Weather Nerd

Sandy Now a Hurricane, and a Serious U.S. Threat

Tropical Storm Sandy was upgraded to a hurricane at 11:00 AM Eastern Time, and its central pressure has dropped another 5 millibars in the 90 minutes since the last reading, indicating a rapidly strengthening storm. Thankfully, Sandy will soon run out of time to strengthen further. Unfortunately, the reason for this is that Hurricane Sandy is nearing landfall in Jamaica, where the impact will be worsened by the storm’s ongoing intensification — all else being equal, strengthening hurricanes are more damaging than weakening or steady-state hurricanes of the same stated intensity at landfall.


After Jamaica, Sandy will briefly re-emerge over water, but will then hit eastern Cuba. By the time it emerges from its passage over Cuba, the upper-level wind shear will have increased, likely preventing much further strengthening — at least as a pure warm-core tropical system. (More in a moment on what I mean by that.) All things considered, it is unlikely Sandy will, in its purely tropical phase, ever be worse than a Category 1 hurricane.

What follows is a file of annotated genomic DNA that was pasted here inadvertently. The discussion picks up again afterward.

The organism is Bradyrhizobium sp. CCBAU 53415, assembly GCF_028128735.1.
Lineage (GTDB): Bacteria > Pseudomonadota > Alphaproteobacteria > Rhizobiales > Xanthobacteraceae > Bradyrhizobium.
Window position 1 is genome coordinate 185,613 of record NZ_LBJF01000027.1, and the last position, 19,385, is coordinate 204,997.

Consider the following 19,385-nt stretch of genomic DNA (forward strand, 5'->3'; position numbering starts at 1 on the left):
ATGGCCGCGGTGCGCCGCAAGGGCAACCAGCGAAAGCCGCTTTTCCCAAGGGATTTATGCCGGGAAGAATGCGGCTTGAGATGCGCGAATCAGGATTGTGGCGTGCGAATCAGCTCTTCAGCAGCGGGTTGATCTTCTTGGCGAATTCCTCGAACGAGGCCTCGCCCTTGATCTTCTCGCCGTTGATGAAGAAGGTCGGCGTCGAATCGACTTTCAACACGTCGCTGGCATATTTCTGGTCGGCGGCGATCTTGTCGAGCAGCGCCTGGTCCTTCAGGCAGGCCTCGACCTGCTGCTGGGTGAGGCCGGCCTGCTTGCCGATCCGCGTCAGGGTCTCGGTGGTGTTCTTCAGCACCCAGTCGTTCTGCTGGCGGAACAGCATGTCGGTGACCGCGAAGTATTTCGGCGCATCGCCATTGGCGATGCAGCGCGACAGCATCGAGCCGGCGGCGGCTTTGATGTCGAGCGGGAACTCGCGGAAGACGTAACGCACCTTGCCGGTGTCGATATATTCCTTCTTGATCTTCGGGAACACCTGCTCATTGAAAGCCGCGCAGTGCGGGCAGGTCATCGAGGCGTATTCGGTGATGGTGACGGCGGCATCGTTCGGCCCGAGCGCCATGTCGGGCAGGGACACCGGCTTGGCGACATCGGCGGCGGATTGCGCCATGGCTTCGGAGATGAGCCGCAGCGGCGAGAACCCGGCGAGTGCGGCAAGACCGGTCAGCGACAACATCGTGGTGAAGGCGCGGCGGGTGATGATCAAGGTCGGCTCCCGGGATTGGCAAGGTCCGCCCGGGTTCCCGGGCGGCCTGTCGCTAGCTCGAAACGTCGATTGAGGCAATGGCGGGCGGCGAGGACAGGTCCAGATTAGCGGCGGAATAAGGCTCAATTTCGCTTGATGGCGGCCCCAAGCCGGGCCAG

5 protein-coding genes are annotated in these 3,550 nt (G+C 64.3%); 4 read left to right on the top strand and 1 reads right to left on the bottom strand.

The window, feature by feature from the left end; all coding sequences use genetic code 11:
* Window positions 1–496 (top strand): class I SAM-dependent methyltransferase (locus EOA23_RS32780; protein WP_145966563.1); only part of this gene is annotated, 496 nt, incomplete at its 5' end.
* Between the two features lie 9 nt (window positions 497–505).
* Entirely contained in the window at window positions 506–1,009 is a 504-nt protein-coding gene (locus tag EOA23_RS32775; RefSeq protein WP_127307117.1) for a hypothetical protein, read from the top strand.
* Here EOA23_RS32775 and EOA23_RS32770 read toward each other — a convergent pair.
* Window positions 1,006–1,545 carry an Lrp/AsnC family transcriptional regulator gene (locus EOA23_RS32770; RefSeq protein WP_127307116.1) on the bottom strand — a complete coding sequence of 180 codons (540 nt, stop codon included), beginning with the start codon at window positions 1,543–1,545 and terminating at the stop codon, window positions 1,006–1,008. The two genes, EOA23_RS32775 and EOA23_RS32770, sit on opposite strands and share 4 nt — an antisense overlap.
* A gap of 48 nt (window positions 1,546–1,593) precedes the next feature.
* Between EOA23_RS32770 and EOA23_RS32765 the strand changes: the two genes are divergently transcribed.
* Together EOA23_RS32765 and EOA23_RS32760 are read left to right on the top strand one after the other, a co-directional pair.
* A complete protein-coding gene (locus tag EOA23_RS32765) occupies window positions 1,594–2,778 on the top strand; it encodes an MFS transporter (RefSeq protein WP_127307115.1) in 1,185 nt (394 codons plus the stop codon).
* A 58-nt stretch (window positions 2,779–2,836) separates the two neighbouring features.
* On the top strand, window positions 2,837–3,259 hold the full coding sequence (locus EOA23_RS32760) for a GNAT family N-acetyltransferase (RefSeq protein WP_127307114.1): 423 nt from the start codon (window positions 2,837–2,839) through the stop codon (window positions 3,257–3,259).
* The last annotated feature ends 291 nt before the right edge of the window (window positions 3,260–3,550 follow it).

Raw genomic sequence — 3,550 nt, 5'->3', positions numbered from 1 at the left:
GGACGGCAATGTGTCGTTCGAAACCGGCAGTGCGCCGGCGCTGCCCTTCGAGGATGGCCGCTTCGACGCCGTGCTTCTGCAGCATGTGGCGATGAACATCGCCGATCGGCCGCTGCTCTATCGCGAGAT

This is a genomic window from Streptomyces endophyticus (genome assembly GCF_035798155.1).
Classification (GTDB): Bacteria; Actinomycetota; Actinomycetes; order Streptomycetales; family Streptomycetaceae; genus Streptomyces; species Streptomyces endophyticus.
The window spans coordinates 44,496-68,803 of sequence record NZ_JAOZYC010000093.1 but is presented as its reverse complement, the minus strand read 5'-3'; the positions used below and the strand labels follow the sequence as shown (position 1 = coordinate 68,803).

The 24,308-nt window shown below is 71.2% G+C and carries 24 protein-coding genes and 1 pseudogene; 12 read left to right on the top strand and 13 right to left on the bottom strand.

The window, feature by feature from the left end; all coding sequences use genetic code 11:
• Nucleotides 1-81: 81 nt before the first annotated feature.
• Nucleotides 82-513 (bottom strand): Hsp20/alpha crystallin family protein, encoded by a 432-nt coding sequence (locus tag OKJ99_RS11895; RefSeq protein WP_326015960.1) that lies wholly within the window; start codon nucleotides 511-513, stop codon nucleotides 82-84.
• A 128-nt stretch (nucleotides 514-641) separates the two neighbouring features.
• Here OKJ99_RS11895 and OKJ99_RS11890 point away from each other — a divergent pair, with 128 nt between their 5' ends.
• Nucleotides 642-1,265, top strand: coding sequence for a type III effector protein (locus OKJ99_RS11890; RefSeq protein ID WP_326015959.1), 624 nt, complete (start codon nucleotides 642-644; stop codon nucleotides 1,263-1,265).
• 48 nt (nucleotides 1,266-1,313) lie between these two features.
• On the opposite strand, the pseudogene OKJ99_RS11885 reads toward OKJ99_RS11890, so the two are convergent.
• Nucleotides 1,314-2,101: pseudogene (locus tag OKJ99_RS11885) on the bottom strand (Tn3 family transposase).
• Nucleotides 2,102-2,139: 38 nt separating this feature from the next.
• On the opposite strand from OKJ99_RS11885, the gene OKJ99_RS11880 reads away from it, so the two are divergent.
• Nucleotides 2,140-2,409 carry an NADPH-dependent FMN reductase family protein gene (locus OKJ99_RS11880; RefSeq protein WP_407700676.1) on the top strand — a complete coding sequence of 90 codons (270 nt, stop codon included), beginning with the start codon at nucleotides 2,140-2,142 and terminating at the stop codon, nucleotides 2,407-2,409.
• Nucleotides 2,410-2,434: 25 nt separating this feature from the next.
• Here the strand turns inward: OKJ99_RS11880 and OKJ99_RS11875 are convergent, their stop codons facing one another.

However, after Sandy crosses Jamaica and Cuba, things get really interesting — and dangerous — because the atmospheric setup is uniquely conducive for Sandy to become a bizarre and, possibly, extremely destructive hybrid storm, injecting its tropical moisture, warm core, and low barometric pressure into a dynamic atmospheric situation involving a diving upper-level trough, driven by the jet stream, and the resulting clash between warm and very cold air. We could end up with a “subtropical hurricane” — a category that isn’t even supposed to be able to exist — bashing the U.S. East Coast with fierce wind, rain and surge, while its back side produces extremely heavy snow over the northern Appalachians. It would be like a nor’easter on steroids.

This computer model forecast map tweeted by Dr. Ryan Maue, shows the temperature contrast well. This is not something you would see with a typical hurricane.


Dr. Jeff Masters believes Sandy has the potential to be a billion-dollar disaster for the Northeast and Mid-Atlantic: